Click Add/replace to add or replace the selected entities to all subfolders with the role. If the entries are already in the DACL on that folder, the permissions for those entities are changed to the propagated permissions.
Click Remove to remove the selected entities from the DACL regardless of the role. The role has no effect in this case; the selected entities are removed from the DACL regardless of the role.
Fix Folder DACLs
Use the Fix Folder DACLs option to correct DACL problems on many folders at the same time. Fix Folder DACLs is equivalent to displaying the Permissions dialog box, selecting the Force canonical order and valid masks check box, and then clicking Commit changes. The following figure shows the Fix Folder DACLs dialog box.
Fix Folder DACLs dialog box
Select the following options, based on your requirements. When you finish making your selections, click Execute.
In the Folder selection, select either Only the selected folder or The selected folder and all subfolders.
In the Mode section:
Read-Clear-Write is equivalent to selecting the Wipe Existing DACL check box in Folder Permissions.
In the current version of PFDAVAdmin, the default mode is Read-Write. This mode is equivalent to clicking Commit changes in Folder Permissions without selecting Wipe existing DACL before committing.
Write mode replaces the DACL on all the folders that have the same permissions that you specify. This is the fastest mode, but all previous permissions on the folders are lost.
The Attempt to upgrade damaged roles check box is the equivalent of the Repair roles button in Folder Permissions. Before you run Fix Folder DACLs, you should use Folder Permissions to check your permissions. Then you can configure the Fix Folder DACLs settings based on what worked best for you in Folder Permissions.
The Remove mail-disabled entities check box causes PFDAVAdmin to examine each SID in the DACL to determine whether the Active Directory object has the mailnickname attribute populated. PFDAVAdmin does this by querying Active Directory for a match on objectSID, sidHistory, or msExchMasterAccountSid. If an Active Directory object is not found, or one is found but mailnickname is not populated, that SID is removed.
Check DACL State
Use the Check DACL State option to select the DACL state on several folders at one time. This option reports the same information that you would see in the DACL State check box on the Folder Permissions page for a specific folder. With regular logging, the name of each folder is listed as it is processes, and only problems are reports. At the end, a summary is provided that lists every folder that had a DACL problem.
With extended logging turned on, the message "DACL is good" is reported on every folder, even those that do not have a problem. This additional content could lead to a very congested log.
Check for Item-Level Permissions
Use the Check for item-level permissions option to read the security descriptors on all items in one or more folders, and report the number of items if any item-level permissions are found. The security features are read on all items at the same time, instead of requesting them individually. If extended logging is turned on, the name of each item is reported.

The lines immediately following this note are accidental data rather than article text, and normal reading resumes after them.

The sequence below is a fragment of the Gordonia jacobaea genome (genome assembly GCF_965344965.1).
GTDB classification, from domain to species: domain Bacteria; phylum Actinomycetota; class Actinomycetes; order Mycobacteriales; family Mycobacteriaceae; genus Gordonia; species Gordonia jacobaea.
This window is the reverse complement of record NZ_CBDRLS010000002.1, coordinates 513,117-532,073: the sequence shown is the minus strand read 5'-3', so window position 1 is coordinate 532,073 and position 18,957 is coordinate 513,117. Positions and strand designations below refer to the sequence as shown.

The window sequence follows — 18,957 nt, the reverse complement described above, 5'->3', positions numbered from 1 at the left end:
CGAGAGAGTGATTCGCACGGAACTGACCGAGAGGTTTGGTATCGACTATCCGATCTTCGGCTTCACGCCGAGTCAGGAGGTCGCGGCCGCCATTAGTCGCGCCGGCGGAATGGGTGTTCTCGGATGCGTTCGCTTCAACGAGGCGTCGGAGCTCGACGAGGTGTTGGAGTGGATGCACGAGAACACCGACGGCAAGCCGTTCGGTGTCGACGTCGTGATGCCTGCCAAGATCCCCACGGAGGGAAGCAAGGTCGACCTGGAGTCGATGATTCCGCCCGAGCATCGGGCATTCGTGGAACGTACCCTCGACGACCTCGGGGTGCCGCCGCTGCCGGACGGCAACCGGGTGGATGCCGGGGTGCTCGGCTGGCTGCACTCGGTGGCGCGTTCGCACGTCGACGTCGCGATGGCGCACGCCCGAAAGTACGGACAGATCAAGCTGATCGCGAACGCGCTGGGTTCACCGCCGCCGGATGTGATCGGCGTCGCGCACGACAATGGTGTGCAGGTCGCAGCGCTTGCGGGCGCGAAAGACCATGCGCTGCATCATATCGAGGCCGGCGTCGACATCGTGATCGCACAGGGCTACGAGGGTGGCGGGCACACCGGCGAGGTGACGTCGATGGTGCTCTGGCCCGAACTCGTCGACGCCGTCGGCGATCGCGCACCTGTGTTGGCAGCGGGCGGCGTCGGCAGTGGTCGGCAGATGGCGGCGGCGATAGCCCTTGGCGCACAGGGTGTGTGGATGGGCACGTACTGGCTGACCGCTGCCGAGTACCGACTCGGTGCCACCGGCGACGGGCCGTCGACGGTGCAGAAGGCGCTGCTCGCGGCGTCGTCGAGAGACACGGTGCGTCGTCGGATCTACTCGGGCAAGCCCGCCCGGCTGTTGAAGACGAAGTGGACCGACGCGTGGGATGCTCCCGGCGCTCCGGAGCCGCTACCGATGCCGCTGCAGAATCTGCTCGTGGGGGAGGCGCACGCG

Remove Item-Level Permissions
Use the Remove item-level permissions option to delete permissions from all items in a single request.
You can remove item-level permissions only from items that have such permissions, or you can clear the security descriptor on all items.
You may want to run this operation against items that do not have item-level permissions because this is an easy way to update all items in a folder. This action forces all the items to replicate. The public store tries to replicate the updated items, even though clearing the security descriptor on an item that has no item-level permissions has no functional effect on the item.
How to remove item-level permissions on the selected folder and all subfolders
Connect to the public folders.
Right-click Public Folders, and then select Remove item-level permissions.
Select The selected folder and all subfolders.
When this operation is completed, all item-level permissions should be removed from all items in all public folders. Repeat this process for mailboxes, if it is required.
Propagate Replica List
Use the Propagate replica list option to add or remove replicas from several folders at the same time, for selected servers.
How to select the replica list entries to propagate
Select the appropriate server.
Click Add or Remove.
Check for Event Registrations
Use the Check for event registrations option to scan a tree of folders for event registration items. This option provides an easy way to locate all event registrations throughout the public folder tree.
Use the Property Editor option to display and modify MAPI properties on the selected folder. You can also perform the same action on all subfolders if you want. The following figure shows the Property Editor dialog box.
Property Editor dialog box
If you select Perform this action on all subfolders of the selected folder, the results are logged to the output pane at the bottom of the window. If you choose to perform a bulk operation, a separate window will open and the logging options from the Options window will be used. If the selected folder is the root Public Folders object, the bulk operation applies only to subfolders.
The Property list provides a list of common properties. You can use this list or you can manually enter a property tag for any properties that are not in the list. Currently, PFDAVAdmin supports only the Set action on properties of type PT_BOOLEAN, PT_LONG, PT_STRING8, and PT_BINARY.
Bulk property operations are useful in several situations. For example, there are situations when you want to clear the PR_PF_PROXY attribute on all public folders. Also, when you troubleshoot problems where an event is identifying a problem folder by folder ID (FID), it can be helpful to display the ptagFID property for all folders. These types of operations are what the Property Editor is intended for.